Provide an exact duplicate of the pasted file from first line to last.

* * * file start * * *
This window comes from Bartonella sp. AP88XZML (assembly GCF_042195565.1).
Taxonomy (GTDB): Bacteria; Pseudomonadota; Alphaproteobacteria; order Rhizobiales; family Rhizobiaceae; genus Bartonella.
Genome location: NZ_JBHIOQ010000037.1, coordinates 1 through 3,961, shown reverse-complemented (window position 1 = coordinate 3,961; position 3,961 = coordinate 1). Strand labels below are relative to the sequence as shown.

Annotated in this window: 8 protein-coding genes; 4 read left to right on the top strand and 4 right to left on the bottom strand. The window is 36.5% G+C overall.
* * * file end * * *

This window comes from Bartonella sp. AP88XZML (assembly GCF_042195565.1).
Taxonomy (GTDB): Bacteria; Pseudomonadota; Alphaproteobacteria; order Rhizobiales; family Rhizobiaceae; genus Bartonella.
Genome location: NZ_JBHIOQ010000037.1, coordinates 1 through 3,961, shown reverse-complemented (window position 1 = coordinate 3,961; position 3,961 = coordinate 1). Strand labels below are relative to the sequence as shown.

Annotated in this window: 8 protein-coding genes; 4 read left to right on the top strand and 4 right to left on the bottom strand. The window is 36.5% G+C overall.